1190 to 1216
we come to perhaps the most well known aspect of the history
of Bere Regis, that of its association with King John, although
this village is by no means alone in this respect. Due to his
somewhat restless nature combined with a fondness for hunting,
he spent comparatively little time at Westminster, the official
seat of government, but continually traveled around the country,
staying for only a day or two at a time in any one of his royal
manor houses. He was usually accompanied by his courtiers and
officials together with all the official documents and other
items necessary for conducting state business entailing, no
doubt, a veritable convoy of horses when traveling from one
manor to another.
John is known to have stayed at 21 different places in Dorset
alone, and Gillingham seems to have been his favourite manor
in this county where he stayed 25 times. Corfe Castle comes
second with 23 visits, Cranborne third with 20, and Bere Regis
fourth with 16. He stayed at Bere on the following dates:
- June 27-29.
1205 - January 7-8, June 25-27, August 18-21.
1206 - January 5-7, December 13-14.
1207 - March 28, September 4-5.
1209 - July 1, September 18.
1210 - January 13, October 3.
1213 - June 26-27, July 4-5.
1215 - February 4.
1216 - June 19-20.
houses at this period consisted not of one large building, but
a group of smaller ones arranged around a central court, and
enclosed by a boundary wall and sometimes a moat, with a gate
house at the principal entrance. Those royal manors at which
the king habitually stayed appear often to have been adapted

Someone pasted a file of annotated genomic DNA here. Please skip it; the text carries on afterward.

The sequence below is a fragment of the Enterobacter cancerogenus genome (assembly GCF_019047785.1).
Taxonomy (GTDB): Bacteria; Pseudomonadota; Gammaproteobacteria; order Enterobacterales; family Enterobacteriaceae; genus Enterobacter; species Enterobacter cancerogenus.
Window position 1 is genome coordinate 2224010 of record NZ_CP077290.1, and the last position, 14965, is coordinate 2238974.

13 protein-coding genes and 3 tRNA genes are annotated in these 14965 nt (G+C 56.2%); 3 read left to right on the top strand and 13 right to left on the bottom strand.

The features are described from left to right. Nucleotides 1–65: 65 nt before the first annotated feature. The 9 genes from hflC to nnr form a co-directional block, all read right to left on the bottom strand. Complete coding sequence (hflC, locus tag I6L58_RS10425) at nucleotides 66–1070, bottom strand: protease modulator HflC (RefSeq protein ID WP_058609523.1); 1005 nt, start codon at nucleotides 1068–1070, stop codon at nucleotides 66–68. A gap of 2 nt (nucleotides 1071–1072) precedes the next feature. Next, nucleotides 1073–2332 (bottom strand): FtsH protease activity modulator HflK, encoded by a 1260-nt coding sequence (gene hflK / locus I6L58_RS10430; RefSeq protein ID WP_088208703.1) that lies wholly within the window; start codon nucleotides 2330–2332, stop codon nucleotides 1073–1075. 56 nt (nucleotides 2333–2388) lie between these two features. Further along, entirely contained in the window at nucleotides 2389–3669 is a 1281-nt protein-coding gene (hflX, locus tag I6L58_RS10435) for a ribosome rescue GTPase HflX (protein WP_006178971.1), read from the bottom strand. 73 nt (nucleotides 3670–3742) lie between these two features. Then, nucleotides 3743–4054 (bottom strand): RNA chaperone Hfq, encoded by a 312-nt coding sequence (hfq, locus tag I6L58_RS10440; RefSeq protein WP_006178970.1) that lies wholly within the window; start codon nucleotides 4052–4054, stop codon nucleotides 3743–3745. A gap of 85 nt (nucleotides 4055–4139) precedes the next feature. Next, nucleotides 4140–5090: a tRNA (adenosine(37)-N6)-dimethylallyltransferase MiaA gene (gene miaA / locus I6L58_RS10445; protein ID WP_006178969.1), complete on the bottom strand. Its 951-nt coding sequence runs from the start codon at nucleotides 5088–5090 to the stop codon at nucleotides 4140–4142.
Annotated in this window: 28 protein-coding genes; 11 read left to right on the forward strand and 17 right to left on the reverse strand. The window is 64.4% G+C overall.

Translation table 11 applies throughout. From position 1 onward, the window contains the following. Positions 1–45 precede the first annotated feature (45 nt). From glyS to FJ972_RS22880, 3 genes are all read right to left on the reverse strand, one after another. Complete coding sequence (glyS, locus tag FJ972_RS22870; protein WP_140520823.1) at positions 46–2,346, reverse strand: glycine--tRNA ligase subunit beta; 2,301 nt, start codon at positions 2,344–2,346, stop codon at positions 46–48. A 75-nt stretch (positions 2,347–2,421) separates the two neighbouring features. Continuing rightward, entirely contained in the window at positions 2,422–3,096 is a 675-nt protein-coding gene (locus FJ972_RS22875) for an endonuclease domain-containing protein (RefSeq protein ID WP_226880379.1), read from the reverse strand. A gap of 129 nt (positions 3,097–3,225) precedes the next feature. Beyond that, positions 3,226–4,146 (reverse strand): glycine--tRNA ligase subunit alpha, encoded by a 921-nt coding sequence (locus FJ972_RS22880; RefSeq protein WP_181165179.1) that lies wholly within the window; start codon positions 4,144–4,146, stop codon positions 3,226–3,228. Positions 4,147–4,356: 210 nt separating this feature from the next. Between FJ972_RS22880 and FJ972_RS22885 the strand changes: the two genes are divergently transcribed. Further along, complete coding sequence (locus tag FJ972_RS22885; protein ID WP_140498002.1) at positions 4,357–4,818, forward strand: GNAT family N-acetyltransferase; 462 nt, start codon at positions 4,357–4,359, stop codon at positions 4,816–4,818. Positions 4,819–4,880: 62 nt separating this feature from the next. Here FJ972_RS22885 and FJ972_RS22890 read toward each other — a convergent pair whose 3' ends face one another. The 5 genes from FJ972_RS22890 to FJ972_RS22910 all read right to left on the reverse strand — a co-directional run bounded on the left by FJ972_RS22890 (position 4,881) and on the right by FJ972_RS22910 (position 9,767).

and enlarged to suit his particular requirements, and in such
cases they seem usually to have been called 'the kings houses'.
They comprised a hall, king's chamber, queen's chamber, chapel,
cellar, kitchen, granary and stables together with a garden
and vivarium (fish pond). These buildings were not always of
stone, and the less important sections were often constructed
largely in timber.
its name implies, the site of King John's houses at Bere was
Court Green, where the still remaining sections of brick wall
on the south and east sides mark the site of the original enclosing
wall. Near the south east corner the lower part of this wall
is of stone and flint which may well be part of the original
work. Also in the south east corner is a sunken area with an
arched opening and culvert leading to the river, and although
this would have undoubtedly been associated with some form of
drainage from the later Turberville house, it could well have
originated as the vivarium or fishpond referred to above.
kings houses themselves would have consisted basically of the
Saxon manor house which Queen Elfrida used in 978, some 230